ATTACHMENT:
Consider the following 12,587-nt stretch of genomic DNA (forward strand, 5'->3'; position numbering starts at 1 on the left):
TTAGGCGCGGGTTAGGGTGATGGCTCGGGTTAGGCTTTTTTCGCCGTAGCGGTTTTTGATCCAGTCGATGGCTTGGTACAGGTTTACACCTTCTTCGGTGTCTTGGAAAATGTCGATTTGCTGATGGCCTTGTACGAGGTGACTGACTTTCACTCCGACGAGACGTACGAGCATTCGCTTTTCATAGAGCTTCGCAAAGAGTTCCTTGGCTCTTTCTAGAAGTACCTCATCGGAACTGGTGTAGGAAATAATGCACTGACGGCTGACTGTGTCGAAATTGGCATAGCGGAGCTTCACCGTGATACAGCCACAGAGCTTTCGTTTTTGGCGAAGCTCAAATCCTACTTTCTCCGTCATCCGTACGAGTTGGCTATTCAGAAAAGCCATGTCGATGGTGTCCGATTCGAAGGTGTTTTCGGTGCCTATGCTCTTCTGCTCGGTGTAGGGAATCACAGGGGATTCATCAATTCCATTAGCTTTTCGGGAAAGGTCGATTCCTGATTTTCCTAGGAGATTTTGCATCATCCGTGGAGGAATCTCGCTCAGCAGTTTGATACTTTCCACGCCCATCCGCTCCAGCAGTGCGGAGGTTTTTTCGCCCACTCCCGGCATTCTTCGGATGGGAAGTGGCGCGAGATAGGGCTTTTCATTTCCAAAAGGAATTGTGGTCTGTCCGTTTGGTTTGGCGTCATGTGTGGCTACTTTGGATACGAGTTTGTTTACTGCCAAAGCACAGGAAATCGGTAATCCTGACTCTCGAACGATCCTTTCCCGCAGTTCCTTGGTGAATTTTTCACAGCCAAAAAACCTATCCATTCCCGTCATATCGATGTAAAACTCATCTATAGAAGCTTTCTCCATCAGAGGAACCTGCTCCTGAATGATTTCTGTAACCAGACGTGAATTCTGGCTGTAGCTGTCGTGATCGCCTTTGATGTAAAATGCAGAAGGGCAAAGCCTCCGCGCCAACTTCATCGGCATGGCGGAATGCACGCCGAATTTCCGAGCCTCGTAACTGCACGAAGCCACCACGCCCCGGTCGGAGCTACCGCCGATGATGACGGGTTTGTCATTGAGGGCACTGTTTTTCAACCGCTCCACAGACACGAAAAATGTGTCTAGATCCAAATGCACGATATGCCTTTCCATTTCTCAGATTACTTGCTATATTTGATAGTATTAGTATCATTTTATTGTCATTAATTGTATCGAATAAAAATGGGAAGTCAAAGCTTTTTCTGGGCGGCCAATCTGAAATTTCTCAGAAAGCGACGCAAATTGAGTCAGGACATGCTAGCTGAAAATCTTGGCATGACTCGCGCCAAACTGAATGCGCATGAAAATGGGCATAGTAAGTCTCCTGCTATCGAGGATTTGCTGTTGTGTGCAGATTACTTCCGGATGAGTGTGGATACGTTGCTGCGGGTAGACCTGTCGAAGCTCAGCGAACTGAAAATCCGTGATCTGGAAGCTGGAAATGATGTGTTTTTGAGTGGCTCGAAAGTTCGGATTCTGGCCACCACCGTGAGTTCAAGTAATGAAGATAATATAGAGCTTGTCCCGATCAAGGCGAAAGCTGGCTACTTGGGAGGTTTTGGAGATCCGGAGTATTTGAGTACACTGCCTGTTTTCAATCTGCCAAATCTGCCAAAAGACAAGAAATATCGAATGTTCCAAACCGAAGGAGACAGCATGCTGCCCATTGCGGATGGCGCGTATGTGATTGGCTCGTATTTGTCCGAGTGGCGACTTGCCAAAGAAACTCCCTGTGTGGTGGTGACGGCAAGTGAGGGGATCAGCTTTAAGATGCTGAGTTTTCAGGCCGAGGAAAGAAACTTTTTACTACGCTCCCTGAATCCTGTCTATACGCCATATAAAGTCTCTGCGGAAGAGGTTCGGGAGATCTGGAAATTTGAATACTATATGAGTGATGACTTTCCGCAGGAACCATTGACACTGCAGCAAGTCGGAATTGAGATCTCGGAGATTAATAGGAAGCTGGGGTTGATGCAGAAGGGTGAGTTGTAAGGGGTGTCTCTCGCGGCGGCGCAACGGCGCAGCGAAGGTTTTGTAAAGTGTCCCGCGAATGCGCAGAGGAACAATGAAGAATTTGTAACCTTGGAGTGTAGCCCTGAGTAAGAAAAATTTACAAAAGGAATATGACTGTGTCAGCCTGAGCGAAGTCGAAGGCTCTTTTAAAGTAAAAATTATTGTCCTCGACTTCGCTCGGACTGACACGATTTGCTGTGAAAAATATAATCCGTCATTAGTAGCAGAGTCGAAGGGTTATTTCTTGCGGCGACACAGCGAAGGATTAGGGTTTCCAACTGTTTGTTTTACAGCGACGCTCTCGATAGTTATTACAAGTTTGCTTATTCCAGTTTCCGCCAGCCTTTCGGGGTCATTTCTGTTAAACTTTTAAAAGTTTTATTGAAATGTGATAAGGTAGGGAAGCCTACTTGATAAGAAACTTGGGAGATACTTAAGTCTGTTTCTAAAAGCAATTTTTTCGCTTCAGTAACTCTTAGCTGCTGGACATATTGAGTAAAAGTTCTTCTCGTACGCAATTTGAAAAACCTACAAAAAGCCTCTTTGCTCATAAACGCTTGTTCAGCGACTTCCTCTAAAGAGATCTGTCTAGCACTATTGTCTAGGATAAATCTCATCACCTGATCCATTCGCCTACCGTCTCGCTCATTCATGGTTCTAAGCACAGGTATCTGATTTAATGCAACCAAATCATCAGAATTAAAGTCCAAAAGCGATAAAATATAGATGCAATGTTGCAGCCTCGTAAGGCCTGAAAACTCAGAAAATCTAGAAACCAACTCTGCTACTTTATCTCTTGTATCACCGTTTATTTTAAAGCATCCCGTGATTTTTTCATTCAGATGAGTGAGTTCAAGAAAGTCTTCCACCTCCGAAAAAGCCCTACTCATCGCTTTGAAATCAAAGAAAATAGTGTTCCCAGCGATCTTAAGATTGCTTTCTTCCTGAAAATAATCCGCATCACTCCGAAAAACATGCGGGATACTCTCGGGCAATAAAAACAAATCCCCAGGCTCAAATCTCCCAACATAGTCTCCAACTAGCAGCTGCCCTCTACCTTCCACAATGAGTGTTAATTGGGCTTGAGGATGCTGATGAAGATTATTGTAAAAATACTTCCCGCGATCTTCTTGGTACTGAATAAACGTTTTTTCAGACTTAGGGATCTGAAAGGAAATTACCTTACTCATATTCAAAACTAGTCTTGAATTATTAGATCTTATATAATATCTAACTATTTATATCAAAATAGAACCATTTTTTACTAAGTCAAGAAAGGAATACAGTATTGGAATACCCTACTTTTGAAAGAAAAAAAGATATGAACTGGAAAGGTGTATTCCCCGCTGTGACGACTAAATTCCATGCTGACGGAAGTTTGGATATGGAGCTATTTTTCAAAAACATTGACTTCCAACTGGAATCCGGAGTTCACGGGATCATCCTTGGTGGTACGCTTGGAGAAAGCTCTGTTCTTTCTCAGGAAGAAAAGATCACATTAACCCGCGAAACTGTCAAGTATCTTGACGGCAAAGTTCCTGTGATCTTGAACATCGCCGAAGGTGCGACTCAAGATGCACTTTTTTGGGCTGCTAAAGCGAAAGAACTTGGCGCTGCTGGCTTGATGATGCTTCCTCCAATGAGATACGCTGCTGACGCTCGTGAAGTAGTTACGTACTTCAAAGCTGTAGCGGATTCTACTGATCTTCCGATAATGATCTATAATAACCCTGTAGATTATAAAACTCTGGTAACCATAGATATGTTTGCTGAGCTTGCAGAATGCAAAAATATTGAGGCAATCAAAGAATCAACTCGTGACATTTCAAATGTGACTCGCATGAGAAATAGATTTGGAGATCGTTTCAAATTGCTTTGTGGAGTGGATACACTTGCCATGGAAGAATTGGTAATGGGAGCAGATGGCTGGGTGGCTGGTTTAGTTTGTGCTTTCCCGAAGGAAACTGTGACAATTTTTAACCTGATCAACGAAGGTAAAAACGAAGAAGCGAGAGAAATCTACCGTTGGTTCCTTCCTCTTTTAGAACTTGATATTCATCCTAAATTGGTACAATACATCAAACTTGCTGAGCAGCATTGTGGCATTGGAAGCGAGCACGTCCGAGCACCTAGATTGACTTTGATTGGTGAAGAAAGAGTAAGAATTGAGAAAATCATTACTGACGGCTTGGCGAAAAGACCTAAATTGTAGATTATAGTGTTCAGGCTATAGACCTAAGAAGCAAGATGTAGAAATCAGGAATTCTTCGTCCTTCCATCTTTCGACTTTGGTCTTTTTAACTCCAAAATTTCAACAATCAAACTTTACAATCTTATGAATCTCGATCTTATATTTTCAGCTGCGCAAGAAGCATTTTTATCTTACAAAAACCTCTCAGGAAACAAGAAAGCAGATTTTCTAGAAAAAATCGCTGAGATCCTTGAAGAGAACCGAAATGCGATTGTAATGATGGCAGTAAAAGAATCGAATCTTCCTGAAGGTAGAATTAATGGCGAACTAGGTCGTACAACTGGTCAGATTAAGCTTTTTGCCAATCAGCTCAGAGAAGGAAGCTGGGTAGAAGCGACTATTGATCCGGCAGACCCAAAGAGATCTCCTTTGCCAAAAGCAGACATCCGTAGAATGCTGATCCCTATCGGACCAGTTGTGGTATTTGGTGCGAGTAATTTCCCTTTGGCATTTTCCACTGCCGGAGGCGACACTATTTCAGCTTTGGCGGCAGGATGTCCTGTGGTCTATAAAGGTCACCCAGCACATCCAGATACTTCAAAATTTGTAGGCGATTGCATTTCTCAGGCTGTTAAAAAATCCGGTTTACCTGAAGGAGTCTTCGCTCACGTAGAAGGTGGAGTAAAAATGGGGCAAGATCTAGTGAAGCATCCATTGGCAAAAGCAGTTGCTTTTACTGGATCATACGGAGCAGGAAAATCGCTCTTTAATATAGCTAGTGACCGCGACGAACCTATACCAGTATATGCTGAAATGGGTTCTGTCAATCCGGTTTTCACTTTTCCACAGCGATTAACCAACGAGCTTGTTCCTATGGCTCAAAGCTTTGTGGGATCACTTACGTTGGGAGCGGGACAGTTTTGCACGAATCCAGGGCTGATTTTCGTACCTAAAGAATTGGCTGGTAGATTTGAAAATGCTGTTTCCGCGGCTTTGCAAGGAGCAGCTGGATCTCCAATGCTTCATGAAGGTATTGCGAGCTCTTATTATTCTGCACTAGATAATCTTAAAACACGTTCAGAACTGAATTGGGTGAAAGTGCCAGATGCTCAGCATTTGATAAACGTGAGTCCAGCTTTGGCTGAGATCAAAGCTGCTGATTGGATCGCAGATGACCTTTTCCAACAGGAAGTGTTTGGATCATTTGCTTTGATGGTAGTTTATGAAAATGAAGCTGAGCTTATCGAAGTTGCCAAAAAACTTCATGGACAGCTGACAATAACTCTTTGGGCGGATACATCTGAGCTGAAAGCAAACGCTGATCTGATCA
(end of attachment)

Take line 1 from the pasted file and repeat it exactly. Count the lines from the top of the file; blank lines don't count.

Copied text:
Consider the following 12,587-nt stretch of genomic DNA (forward strand, 5'->3'; position numbering starts at 1 on the left):